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oboioboioboioboi, this one’s a bit scary. My first real exposure to the beauty of horror games, Resident Evil 4, in my eyes, and probably the eyes of most gamers, remains one of the best games in the genre. Not only that, but it’s also pioneered third-person shooter gameplay, and dabbled in resource management features that would become prominent in games like Deus Ex. The huge range of evil bastards to kill were not only tough, but friggin’ terrifying! If you disagree, then I welcome you to book another appointment with Dr Salvador, and recoil in terror when he chops your goddamn head off. This game merged action-packed gameplay with a truly frantic need to survive, and remains my personal favourite horror game.

6. Metal Slug 3 (Xbox/PS2, 2000)

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Forget Contra, this is the king of Run N’ Gun Shoot ‘Em Ups. Though it is punishingly difficult, this was a surefire childhood favourite of mine, probably thanks to the phat explosions and frantic gunplay, mixed with varied levels and a wicked sense of humour. I say that, but, at 4 years old, I was probably just thinking “WA-HOW! THIS IS AWESOMEEEEE”. Moreover, the Metal Slug Anthology on PS4 has let me relive this game and it still holds up; it’s still awesome but also punishes me so that I know failure like an old friend. What a beautiful bastard.

5. Mario Kart: Super Circuit (Game Boy Advance, 2001)

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Probably one of the most underrated in the Mario universe, as I don’t really see it being revered for how it’s probably the best, if a little simple, Mario outings on handheld. There’s very little messing about with that pure MK formula here, but it just provides a smorgasbord of great tracks, charming pixel graphics and, above all, mobility. While I could make an argument about the wonky handling and how that kinda dampens the gameplay, I don’t want to, because it’s great none-the-less. Though nostalgia played a part in it’s place here, Mario Kart: Super Circuit had 2002-2006 car rides sorted for me.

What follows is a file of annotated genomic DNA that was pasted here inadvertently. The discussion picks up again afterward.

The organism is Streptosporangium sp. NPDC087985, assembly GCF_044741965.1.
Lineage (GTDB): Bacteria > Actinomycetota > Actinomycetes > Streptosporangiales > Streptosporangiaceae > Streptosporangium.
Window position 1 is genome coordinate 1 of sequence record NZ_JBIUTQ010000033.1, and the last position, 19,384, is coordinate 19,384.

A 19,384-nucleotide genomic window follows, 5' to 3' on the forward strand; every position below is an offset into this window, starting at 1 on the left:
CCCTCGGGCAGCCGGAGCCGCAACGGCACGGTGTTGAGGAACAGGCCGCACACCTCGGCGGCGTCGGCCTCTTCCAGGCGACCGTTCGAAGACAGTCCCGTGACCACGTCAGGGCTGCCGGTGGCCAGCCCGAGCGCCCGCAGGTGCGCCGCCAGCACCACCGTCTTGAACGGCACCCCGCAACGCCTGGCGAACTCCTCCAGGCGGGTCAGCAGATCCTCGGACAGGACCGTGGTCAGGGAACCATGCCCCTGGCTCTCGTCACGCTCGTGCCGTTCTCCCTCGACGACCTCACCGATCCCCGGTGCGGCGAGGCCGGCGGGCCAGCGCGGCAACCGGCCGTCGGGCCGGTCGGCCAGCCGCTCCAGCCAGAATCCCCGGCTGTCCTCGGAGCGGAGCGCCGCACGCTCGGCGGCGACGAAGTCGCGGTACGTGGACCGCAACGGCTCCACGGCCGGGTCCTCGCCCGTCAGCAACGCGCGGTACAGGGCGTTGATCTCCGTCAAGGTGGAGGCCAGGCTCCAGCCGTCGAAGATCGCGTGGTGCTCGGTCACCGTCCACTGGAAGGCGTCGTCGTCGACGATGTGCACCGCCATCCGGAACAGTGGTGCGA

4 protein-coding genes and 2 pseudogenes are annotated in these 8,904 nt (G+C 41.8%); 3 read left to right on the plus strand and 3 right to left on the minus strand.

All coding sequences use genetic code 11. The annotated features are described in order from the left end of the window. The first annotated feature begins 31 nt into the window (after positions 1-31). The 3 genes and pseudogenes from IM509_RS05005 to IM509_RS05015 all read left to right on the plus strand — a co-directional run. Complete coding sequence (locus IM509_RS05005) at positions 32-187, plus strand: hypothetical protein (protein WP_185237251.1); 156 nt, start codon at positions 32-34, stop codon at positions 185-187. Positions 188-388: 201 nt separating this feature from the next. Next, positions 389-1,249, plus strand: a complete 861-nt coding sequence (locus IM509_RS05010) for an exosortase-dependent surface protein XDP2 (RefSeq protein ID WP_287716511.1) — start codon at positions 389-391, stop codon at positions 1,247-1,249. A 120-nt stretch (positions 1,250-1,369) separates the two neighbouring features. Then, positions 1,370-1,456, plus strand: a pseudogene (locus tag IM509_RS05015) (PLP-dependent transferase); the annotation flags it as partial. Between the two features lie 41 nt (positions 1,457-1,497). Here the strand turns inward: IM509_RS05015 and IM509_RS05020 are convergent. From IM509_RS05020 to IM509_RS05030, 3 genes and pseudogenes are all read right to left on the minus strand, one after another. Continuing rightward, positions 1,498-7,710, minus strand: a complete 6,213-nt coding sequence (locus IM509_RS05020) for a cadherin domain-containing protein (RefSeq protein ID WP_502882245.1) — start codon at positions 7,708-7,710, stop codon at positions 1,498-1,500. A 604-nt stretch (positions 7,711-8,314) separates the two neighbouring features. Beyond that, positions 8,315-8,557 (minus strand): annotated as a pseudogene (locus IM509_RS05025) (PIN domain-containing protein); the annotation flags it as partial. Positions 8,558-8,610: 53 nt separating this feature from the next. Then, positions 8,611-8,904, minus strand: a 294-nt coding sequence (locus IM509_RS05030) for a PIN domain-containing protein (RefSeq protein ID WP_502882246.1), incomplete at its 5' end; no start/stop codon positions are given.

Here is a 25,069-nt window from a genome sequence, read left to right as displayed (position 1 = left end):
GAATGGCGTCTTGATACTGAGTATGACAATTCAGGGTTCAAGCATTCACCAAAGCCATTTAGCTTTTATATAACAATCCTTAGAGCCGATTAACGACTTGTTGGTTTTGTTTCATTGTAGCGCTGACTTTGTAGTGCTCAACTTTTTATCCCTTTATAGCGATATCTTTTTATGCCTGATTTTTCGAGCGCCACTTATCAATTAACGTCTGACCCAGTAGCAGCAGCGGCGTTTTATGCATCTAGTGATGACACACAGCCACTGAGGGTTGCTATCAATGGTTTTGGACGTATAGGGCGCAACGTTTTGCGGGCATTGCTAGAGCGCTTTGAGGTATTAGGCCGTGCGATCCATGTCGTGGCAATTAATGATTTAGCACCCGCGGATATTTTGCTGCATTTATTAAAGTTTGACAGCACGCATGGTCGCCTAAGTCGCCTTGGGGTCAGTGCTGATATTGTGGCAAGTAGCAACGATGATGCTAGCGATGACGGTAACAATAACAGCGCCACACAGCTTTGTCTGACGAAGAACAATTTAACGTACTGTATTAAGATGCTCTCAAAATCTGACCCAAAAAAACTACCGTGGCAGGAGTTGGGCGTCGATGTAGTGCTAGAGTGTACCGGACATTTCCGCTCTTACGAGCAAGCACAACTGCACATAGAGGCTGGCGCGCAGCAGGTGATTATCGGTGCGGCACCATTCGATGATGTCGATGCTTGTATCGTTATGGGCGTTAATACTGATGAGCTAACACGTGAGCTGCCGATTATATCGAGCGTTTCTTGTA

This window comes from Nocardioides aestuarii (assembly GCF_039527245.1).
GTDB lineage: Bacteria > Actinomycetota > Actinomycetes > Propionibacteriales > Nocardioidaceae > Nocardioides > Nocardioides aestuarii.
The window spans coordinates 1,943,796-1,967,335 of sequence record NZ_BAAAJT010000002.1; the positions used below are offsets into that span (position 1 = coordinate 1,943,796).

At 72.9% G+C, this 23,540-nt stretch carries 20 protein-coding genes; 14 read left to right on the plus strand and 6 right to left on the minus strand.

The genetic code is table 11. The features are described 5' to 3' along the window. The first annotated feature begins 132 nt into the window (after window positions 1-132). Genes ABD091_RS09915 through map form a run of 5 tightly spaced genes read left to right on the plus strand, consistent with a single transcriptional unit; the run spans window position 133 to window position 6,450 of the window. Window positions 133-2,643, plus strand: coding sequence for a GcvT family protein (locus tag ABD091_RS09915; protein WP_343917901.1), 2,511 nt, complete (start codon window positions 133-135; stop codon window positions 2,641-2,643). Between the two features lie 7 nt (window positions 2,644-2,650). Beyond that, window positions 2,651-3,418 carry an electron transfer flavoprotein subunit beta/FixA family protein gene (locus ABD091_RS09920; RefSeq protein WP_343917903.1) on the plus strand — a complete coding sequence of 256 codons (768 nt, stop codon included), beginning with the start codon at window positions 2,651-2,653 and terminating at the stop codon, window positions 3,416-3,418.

4. Super Mario Sunshine (GameCube, 2002)

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Ooh! Another Mario game! Indeed, my personal favourite 3D Mario game (64 was a bit before my time), Super Mario Sunshine boasts brilliant graphics (for the time) with a truly original story and setting that Nintendo would follow up solidly with Super Mario Galaxy. The platforming elements went into the game brilliantly and the overall style of the game was brilliant. It was packed full of content and really let the player explore their surroundings, to a certain degree of course. That being said, Shadow Mario had me in cold sweats of terror…

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3. The Simpsons: Hit & Run (PS2/GameCube/Xbox, 2003)